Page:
While addressing the patent eligibility of computer-implemented inventions, the US Court of Appeals for the Federal Circuit concluded that under step one of the Alice eligibility test, claims directed to improvements in computer functionality may not be directed to abstract ideas if the invention is directed to an improvement in the operation of a computer itself. (Enfish, LLC v. Microsoft Corp., Case No. 15-1244 (Fed. Cir., May 12, 2016) (Hughes, J)). Less than one week later, the Federal Circuit found that a computer-implemented invention that requires a computer to facilitate what might otherwise be non-computerized functions was directed to an abstract idea and therefore not patent eligible under Alice step 1. (In re TLI Comm’s LLC Pat. Lit., Case Nos. 15-1372; -1376; -1377; -1378; -1379; -1382; -1383; -1384; -1385; -1417; -1419; -1421 (Fed. Cir., May 17, 2016) (Hughes, J)). Shortly thereafter, the Patent Trial and Appeal Board (PTAB) applied Enfish to find that claims directed to an improvement to computer functionality were not likely patent ineligible at Alice step 1. (Ahold USA Inc. v. Advanced Marketing Systems, LLC, Case No. CBM2016-00013, Paper 6 (May 26, 2016) (Giannetti, APJ)).

In Enfish, the Federal Circuit reversed the district court judgment of no patent-eligibility, finding claims to a computerized database organized as a “self-referential” logical table that defines its columns by rows in the same table to be directed to patent eligible subject matter. The Federal Circuit explained that a self-referential database allows for faster searching, easier configuration and more effective data storage than prior art databases. It reasoned that the claims were directed to a non-abstract improvement in computer function as opposed to the abstract idea of “storing, organizing, and retrieving memory in a logical table.”

By contrast, in TLI, the Federal Circuit (again with Judge Hughes writing) affirmed the unpatentability of claims to a computer-implemented method of organizing and storing digital information, such as photographs, using classification information such as the photograph’s date or location. The court found that, rather than improving the function of a computer, the claimed method merely used the computer to facilitate the performance of an age-old method of indexing documents. The court therefore found the claims to be directed to the abstract idea of organizing information and patent-ineligible because the remaining limitations amounted to no more than a command to “apply it on a [computerized] telephone network.”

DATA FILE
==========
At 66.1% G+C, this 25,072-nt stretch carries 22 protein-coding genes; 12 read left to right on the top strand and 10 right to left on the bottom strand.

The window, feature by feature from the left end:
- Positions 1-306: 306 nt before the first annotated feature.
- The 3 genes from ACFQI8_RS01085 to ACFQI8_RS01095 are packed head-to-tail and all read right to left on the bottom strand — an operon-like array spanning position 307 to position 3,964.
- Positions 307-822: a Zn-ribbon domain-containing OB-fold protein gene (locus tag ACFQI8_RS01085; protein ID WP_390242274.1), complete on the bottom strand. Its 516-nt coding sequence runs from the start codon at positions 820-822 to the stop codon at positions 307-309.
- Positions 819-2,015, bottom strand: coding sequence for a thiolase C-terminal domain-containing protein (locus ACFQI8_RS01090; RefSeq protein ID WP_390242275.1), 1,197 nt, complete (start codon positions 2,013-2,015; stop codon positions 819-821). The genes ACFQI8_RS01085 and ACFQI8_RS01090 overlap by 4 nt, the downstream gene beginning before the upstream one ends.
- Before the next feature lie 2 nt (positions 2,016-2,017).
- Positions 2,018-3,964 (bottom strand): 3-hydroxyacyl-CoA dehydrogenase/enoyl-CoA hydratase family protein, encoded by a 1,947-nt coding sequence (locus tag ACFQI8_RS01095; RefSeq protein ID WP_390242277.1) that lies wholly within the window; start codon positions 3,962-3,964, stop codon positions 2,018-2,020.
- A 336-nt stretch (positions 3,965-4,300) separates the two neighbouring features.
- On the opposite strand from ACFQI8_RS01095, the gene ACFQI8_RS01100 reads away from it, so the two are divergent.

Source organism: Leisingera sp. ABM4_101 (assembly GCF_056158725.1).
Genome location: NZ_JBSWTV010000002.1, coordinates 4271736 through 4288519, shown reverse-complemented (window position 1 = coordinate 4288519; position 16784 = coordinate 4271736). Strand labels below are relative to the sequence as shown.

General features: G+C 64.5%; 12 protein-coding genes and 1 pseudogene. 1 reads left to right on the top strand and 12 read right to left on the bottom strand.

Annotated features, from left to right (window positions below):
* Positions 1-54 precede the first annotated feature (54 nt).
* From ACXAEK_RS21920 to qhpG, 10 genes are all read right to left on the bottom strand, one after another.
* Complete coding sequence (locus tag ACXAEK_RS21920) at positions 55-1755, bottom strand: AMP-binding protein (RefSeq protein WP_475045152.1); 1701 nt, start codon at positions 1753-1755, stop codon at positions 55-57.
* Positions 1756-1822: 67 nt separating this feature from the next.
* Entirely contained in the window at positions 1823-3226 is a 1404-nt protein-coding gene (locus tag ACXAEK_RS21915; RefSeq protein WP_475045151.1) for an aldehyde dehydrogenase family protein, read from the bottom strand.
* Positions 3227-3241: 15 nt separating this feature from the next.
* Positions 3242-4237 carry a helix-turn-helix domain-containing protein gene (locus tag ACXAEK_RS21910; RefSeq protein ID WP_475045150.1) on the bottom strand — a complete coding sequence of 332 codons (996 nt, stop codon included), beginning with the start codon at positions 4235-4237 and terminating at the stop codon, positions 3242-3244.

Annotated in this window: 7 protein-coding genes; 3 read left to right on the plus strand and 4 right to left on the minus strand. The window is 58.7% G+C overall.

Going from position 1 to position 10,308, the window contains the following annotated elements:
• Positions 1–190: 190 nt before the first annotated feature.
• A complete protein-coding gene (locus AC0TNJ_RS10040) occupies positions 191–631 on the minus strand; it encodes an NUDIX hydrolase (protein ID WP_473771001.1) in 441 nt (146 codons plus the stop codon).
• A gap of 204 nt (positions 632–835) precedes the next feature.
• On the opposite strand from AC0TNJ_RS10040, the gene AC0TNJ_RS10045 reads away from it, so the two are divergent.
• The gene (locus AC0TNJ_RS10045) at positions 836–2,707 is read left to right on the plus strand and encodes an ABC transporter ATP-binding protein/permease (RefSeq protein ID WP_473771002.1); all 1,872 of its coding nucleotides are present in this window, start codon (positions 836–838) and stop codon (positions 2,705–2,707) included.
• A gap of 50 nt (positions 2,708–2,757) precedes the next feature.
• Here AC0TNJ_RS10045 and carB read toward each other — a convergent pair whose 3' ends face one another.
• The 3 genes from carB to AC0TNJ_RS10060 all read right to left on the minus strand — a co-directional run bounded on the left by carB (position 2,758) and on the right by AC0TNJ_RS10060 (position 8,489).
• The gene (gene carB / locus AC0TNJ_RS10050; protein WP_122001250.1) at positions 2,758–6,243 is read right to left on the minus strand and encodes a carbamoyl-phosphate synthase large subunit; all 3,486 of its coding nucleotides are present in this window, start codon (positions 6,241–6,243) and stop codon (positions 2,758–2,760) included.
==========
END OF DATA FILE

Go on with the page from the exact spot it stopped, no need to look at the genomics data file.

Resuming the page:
Less than two weeks later, the PTAB, applying Enfish in the Ahold covered business method (CBM) proceeding, declined to institute a CBM review of claims that it held were directed to an improvement in computer functionality (but not based on grounds of patent eligibility). The claims at issue were directed to a computer-implemented coupon system that allows vendors to imbue one coupon with multiple discounts, then selectively deactivate each discount as a consumer purchases each discounted item.

Analyzing the CBM-eligibility of the claims, the PTAB explained the claims were not directed to a “technological invention” because the focus of the specification was the claimed coupon as opposed to the claimed data processing components, which were “conventional” and “existing.” The PTAB was not convinced that the problem solved by the claimed invention specifically arose in the realm of computer networks, but nonetheless found that the petitioner had insufficiently demonstrated the likelihood that the claims were not patent-eligible. The PTAB faulted the petitioner for analyzing only whether the coupon was abstract rather than the combination of the coupon and data-processing components. Analyzing the claim as a whole, the PTAB reasoned that the claims were directed to improvements in computer function, not the abstract idea of “offering, tracking and processing discounts.” The PTAB did, however, go on to institute CBM review on written description and anticipation grounds.

Practice Note: The US Patent and Trademark Office has already promulgated guidance to examiners applying Enfish to narrow the circumstances under which claims to computer-implemented inventions will be rejected for patent ineligibility.